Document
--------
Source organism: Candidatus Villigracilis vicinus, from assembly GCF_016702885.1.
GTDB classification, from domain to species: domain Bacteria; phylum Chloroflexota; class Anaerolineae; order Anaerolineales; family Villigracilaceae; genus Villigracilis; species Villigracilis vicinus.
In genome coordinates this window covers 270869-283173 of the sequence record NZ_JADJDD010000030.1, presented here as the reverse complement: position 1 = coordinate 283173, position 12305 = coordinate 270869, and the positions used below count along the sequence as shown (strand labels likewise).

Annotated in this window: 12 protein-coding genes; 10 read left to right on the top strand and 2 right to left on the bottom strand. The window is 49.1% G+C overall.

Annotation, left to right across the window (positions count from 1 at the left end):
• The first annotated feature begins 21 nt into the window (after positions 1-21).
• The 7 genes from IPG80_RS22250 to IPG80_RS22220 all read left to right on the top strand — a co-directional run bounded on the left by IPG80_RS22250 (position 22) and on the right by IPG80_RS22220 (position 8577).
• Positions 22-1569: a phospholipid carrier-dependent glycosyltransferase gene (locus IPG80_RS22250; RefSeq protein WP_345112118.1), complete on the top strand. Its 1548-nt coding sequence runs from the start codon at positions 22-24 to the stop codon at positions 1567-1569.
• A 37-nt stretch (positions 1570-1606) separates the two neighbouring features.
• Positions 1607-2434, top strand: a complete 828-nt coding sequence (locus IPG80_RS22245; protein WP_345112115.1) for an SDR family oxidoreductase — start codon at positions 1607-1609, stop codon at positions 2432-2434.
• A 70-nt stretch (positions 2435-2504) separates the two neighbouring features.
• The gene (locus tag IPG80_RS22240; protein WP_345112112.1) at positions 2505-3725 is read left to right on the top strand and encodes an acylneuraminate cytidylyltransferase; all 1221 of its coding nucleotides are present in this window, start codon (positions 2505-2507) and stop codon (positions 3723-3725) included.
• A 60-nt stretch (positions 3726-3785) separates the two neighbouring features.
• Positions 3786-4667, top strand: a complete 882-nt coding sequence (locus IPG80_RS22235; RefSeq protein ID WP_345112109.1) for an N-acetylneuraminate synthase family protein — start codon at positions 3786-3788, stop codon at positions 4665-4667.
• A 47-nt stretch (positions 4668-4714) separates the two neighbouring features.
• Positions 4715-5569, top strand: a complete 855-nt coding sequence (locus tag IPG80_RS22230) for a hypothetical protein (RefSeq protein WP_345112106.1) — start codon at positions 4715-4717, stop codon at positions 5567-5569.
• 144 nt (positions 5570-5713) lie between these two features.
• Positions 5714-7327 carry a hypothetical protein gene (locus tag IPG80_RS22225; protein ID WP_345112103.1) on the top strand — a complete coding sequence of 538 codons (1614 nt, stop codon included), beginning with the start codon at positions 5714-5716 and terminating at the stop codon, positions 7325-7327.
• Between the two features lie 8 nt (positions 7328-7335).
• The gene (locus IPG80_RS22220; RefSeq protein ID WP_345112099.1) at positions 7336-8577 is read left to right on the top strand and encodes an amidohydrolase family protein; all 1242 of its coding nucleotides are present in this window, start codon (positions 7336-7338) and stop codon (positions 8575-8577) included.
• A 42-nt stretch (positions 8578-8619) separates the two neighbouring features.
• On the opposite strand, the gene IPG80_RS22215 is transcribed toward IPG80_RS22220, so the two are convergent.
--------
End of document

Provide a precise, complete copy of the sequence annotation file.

Source organism: Candidatus Villigracilis vicinus, from assembly GCF_016702885.1.
GTDB classification, from domain to species: domain Bacteria; phylum Chloroflexota; class Anaerolineae; order Anaerolineales; family Villigracilaceae; genus Villigracilis; species Villigracilis vicinus.
In genome coordinates this window covers 270869-283173 of the sequence record NZ_JADJDD010000030.1, presented here as the reverse complement: position 1 = coordinate 283173, position 12305 = coordinate 270869, and the positions used below count along the sequence as shown (strand labels likewise).

Annotated in this window: 12 protein-coding genes; 10 read left to right on the top strand and 2 right to left on the bottom strand. The window is 49.1% G+C overall.

Annotation, left to right across the window (positions count from 1 at the left end):
• The first annotated feature begins 21 nt into the window (after positions 1-21).
• The 7 genes from IPG80_RS22250 to IPG80_RS22220 all read left to right on the top strand — a co-directional run bounded on the left by IPG80_RS22250 (position 22) and on the right by IPG80_RS22220 (position 8577).
• Positions 22-1569: a phospholipid carrier-dependent glycosyltransferase gene (locus IPG80_RS22250; RefSeq protein WP_345112118.1), complete on the top strand. Its 1548-nt coding sequence runs from the start codon at positions 22-24 to the stop codon at positions 1567-1569.
• A 37-nt stretch (positions 1570-1606) separates the two neighbouring features.
• Positions 1607-2434, top strand: a complete 828-nt coding sequence (locus IPG80_RS22245; protein WP_345112115.1) for an SDR family oxidoreductase — start codon at positions 1607-1609, stop codon at positions 2432-2434.
• A 70-nt stretch (positions 2435-2504) separates the two neighbouring features.
• The gene (locus tag IPG80_RS22240; protein WP_345112112.1) at positions 2505-3725 is read left to right on the top strand and encodes an acylneuraminate cytidylyltransferase; all 1221 of its coding nucleotides are present in this window, start codon (positions 2505-2507) and stop codon (positions 3723-3725) included.
• A 60-nt stretch (positions 3726-3785) separates the two neighbouring features.
• Positions 3786-4667, top strand: a complete 882-nt coding sequence (locus IPG80_RS22235; RefSeq protein ID WP_345112109.1) for an N-acetylneuraminate synthase family protein — start codon at positions 3786-3788, stop codon at positions 4665-4667.
• A 47-nt stretch (positions 4668-4714) separates the two neighbouring features.
• Positions 4715-5569, top strand: a complete 855-nt coding sequence (locus tag IPG80_RS22230) for a hypothetical protein (RefSeq protein WP_345112106.1) — start codon at positions 4715-4717, stop codon at positions 5567-5569.
• 144 nt (positions 5570-5713) lie between these two features.
• Positions 5714-7327 carry a hypothetical protein gene (locus tag IPG80_RS22225; protein ID WP_345112103.1) on the top strand — a complete coding sequence of 538 codons (1614 nt, stop codon included), beginning with the start codon at positions 5714-5716 and terminating at the stop codon, positions 7325-7327.
• Between the two features lie 8 nt (positions 7328-7335).
• The gene (locus IPG80_RS22220; RefSeq protein ID WP_345112099.1) at positions 7336-8577 is read left to right on the top strand and encodes an amidohydrolase family protein; all 1242 of its coding nucleotides are present in this window, start codon (positions 7336-7338) and stop codon (positions 8575-8577) included.
• A 42-nt stretch (positions 8578-8619) separates the two neighbouring features.
• On the opposite strand, the gene IPG80_RS22215 is transcribed toward IPG80_RS22220, so the two are convergent.